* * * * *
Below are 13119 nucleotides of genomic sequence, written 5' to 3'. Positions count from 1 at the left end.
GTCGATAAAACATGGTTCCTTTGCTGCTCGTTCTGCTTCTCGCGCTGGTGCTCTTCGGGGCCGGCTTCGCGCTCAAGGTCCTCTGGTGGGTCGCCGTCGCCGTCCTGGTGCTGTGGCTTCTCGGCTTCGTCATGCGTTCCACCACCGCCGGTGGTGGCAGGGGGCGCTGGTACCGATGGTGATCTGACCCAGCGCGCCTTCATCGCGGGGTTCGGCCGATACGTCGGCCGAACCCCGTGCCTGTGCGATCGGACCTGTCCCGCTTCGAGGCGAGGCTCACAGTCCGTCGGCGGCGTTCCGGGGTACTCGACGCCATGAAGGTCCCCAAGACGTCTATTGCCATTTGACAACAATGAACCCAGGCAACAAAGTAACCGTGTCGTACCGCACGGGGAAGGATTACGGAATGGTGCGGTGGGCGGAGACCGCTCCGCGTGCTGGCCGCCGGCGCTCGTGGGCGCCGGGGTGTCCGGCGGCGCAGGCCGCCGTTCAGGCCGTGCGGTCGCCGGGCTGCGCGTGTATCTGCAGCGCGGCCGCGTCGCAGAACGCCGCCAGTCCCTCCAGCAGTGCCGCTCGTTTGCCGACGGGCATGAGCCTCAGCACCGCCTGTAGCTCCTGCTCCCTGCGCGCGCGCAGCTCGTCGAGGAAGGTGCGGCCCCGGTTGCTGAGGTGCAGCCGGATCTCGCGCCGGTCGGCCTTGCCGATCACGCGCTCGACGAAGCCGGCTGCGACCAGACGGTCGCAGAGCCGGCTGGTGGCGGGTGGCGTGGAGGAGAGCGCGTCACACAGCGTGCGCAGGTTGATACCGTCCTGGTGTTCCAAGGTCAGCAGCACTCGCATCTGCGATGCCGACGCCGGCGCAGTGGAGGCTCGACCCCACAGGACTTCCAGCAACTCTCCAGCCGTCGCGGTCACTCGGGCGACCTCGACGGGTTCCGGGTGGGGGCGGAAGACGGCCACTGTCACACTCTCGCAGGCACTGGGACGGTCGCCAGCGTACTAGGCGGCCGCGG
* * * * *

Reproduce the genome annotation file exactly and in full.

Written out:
Below are 13119 nucleotides of genomic sequence, written 5' to 3'. Positions count from 1 at the left end.
GTCGATAAAACATGGTTCCTTTGCTGCTCGTTCTGCTTCTCGCGCTGGTGCTCTTCGGGGCCGGCTTCGCGCTCAAGGTCCTCTGGTGGGTCGCCGTCGCCGTCCTGGTGCTGTGGCTTCTCGGCTTCGTCATGCGTTCCACCACCGCCGGTGGTGGCAGGGGGCGCTGGTACCGATGGTGATCTGACCCAGCGCGCCTTCATCGCGGGGTTCGGCCGATACGTCGGCCGAACCCCGTGCCTGTGCGATCGGACCTGTCCCGCTTCGAGGCGAGGCTCACAGTCCGTCGGCGGCGTTCCGGGGTACTCGACGCCATGAAGGTCCCCAAGACGTCTATTGCCATTTGACAACAATGAACCCAGGCAACAAAGTAACCGTGTCGTACCGCACGGGGAAGGATTACGGAATGGTGCGGTGGGCGGAGACCGCTCCGCGTGCTGGCCGCCGGCGCTCGTGGGCGCCGGGGTGTCCGGCGGCGCAGGCCGCCGTTCAGGCCGTGCGGTCGCCGGGCTGCGCGTGTATCTGCAGCGCGGCCGCGTCGCAGAACGCCGCCAGTCCCTCCAGCAGTGCCGCTCGTTTGCCGACGGGCATGAGCCTCAGCACCGCCTGTAGCTCCTGCTCCCTGCGCGCGCGCAGCTCGTCGAGGAAGGTGCGGCCCCGGTTGCTGAGGTGCAGCCGGATCTCGCGCCGGTCGGCCTTGCCGATCACGCGCTCGACGAAGCCGGCTGCGACCAGACGGTCGCAGAGCCGGCTGGTGGCGGGTGGCGTGGAGGAGAGCGCGTCACACAGCGTGCGCAGGTTGATACCGTCCTGGTGTTCCAAGGTCAGCAGCACTCGCATCTGCGATGCCGACGCCGGCGCAGTGGAGGCTCGACCCCACAGGACTTCCAGCAACTCTCCAGCCGTCGCGGTCACTCGGGCGACCTCGACGGGTTCCGGGTGGGGGCGGAAGACGGCCACTGTCACACTCTCGCAGGCACTGGGACGGTCGCCAGCGTACTAGGCGGCCGCGG